Using the Surplus

The Australian Federal Government has collected $22 Billion more money than it needs to pay for its services.

This is good news for Australia. In 1995 the government was running a $10.3 Billion deficit and public debt was around 20% of GDP. Today we have all but paid off that public debt - it is now minus 4.8% of GDP - in other words, the government has completely paid off its debt and is now saving money.

This may sound good... but it is even more remarkable when compared to other nations. Here are some public debt figures courtesy of the CIA factbook:

United States of America: 64.7%
United Kingdom: 42.2%
Italy: 107.3%
Belgium: 93.6%
New Zealand: 21.4%

Note: The CIA has Australia's 2005 public debt at 16.2% which seems at odds with Australian budget figures in 2005 of 0.7%. A different methodology is probably used but even the CIA figures show Australia's debt is exceptionally low.

We need to understand that the Australian government's fiscal state is unique not just in the world at the moment, but also in terms of economic history going back 30-40 years. No other industrialised government (OECD), as far as I know, has managed to completely pay off its debt.

Of course, it is silly to assume that somehow deficits are bad and surpluses are good - this is the error of mercantilism. Economics is all about balance, which means that if Australia keeps running larger and larger surpluses into the future and has greater and greater public savings, it is actually a bad thing.

In the past I argued firmly that surpluses need to be used to pay down government debt. Now that the debt has been paid off, what to do with the extra money?

The first thing to remember is that Keynsianism is not dead: Fiscal policy still has a place in "pump priming" a slow economy and putting the brakes on an overheating one. In practice, this should mean that the government should move into a deficit during a slow period and move into a surplus during a good period, with public debt figures moving around accordingly as well. If Australia can manage to keep public debt/savings within 5% of GDP, things should run well. Anything beyond that should be reined in.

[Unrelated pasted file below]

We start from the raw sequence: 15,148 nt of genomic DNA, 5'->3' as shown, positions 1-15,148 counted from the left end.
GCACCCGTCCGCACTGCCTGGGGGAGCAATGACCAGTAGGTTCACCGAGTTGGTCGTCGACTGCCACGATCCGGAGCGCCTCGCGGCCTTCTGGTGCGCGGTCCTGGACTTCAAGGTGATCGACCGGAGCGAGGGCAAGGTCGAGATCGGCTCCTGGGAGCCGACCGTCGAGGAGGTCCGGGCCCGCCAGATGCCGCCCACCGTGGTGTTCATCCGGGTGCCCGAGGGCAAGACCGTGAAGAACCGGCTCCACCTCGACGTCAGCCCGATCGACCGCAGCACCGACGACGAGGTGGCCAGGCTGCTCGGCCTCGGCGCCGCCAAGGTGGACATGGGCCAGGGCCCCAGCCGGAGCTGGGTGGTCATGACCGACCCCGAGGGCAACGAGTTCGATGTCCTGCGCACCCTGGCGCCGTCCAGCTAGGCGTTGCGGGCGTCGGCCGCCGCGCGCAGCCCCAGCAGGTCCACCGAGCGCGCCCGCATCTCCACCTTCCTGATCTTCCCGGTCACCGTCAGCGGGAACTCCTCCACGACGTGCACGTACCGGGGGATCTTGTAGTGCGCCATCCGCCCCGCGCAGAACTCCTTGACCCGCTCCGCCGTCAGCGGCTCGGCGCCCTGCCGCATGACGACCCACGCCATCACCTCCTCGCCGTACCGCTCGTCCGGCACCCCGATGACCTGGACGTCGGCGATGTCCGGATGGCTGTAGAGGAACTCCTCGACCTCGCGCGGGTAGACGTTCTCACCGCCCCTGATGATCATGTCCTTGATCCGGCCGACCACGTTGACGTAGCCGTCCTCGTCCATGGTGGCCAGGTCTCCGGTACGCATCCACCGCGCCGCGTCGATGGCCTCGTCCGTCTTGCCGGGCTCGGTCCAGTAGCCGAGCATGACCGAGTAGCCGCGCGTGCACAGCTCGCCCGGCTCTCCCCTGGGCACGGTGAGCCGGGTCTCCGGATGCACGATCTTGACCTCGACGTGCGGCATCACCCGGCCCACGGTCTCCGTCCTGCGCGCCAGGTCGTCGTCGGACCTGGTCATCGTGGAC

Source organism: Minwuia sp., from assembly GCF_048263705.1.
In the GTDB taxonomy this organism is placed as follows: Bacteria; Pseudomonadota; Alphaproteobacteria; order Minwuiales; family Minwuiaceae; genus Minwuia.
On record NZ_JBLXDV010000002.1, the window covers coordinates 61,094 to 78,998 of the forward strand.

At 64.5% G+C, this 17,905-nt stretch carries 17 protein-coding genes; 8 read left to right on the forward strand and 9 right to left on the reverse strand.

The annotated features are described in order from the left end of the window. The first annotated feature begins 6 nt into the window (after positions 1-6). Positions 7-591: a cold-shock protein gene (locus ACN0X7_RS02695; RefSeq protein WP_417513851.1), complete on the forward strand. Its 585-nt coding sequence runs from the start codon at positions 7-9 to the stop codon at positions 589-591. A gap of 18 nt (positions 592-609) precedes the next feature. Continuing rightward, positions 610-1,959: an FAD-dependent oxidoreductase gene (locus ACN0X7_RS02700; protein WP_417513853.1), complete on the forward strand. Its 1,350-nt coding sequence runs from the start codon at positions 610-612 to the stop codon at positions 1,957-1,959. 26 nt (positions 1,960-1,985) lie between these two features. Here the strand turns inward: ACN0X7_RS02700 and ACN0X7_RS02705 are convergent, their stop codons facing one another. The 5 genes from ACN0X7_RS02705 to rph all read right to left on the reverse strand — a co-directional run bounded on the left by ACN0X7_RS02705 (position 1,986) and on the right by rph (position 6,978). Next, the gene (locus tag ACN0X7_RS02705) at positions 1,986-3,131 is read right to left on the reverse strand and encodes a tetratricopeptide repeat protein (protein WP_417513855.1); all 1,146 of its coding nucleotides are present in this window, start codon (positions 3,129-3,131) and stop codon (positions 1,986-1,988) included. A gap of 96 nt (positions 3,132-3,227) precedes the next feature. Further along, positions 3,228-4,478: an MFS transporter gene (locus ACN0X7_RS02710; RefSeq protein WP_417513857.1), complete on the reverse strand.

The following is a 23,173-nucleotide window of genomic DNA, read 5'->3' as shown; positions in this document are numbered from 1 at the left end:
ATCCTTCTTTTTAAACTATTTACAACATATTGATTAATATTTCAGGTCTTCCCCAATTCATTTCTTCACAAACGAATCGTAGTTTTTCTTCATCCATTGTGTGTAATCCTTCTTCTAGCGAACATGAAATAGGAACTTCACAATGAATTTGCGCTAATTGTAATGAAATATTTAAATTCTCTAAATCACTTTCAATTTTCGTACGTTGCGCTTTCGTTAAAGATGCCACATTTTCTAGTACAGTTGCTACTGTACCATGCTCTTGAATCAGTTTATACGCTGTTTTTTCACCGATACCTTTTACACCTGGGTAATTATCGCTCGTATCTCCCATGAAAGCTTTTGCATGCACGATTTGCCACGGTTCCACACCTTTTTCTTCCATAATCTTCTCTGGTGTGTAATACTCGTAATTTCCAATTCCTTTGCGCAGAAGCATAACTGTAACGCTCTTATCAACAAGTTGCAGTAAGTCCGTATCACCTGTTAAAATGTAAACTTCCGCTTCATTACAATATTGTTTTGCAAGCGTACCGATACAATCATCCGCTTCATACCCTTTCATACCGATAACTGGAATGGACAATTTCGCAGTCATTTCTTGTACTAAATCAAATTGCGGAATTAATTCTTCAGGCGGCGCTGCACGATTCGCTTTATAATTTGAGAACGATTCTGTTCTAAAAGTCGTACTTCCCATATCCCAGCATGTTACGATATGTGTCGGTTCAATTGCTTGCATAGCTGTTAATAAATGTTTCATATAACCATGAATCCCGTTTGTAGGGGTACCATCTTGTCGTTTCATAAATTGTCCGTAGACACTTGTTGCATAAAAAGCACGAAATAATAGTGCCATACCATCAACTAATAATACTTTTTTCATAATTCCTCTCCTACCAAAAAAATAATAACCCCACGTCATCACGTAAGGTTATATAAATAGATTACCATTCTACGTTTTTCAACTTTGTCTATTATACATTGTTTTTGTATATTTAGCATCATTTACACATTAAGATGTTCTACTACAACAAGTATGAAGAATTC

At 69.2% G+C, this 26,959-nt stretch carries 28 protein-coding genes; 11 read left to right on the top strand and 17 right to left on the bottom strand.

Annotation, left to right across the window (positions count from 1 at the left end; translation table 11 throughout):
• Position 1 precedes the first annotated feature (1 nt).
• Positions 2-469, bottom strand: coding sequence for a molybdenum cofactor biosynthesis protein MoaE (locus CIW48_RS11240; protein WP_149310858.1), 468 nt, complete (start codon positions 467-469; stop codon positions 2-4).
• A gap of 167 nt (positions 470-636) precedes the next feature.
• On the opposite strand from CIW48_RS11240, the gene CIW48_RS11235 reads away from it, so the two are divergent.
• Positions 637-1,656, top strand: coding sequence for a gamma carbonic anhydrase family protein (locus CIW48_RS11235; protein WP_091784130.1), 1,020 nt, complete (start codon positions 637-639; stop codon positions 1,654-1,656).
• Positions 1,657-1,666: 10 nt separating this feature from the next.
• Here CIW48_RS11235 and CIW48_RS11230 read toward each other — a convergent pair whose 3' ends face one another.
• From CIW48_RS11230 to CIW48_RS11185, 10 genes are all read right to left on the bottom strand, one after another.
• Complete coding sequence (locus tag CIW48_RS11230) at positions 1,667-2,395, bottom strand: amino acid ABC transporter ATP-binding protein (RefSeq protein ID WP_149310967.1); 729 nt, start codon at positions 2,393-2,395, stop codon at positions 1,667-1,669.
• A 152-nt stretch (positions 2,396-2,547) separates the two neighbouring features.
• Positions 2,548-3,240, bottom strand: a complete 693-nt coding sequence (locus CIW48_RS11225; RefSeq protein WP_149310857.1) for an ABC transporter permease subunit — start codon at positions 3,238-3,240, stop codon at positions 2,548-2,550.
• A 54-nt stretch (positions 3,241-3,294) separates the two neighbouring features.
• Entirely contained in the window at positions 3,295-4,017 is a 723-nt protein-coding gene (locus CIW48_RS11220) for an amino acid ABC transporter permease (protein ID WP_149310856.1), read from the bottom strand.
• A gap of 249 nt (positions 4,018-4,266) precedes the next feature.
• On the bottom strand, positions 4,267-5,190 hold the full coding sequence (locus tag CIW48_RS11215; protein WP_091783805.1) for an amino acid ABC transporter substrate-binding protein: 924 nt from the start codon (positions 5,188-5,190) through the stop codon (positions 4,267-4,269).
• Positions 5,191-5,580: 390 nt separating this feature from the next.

Note: It's important to state again that running large surpluses and having large amounts of public savings is not desirable. Our surplus would be another government's deficit, or a private sector deficit - that's how economics works.

That's why I'm not all that impressed with the tax cuts mentioned in the latest budget. Australia's economy is running (relatively) well which means that tax cuts are superfluous at the moment since they would stimulate an economy that does not need it. Granted, there is some recent economic data to cause concern - but nothing concrete yet that is impacting the economy badly.

The second thing to remember is that the "twin deficits theory" is obviously now dead in the water. This theory, which linked government debt with the current account, has been proved to be false simply by looking at the figures. As I have mentioned, public debt is now minus 4.8% of GDP, but Australia's net foreign debt (that is, the total amount of money that the entire economy - not just the government - owes the world) is running at around 51% of GDP.

So while the fiscal status of the government is great, Australia's foreign debt levels are still pretty bad. Back in "the day", it was thought that the best way to reduce net foreign debt would be to reduce public debt - to balance our debt with the rest of the world we needed to balance the government's budget.

There's no doubt that fixing government debt levels has affected our net debt and our current account - yet all the evidence shows that the "twin deficits theory" was too simplistic a model to work out in reality. One economic problem has been solved (government debt) but another one remains (foreign debt).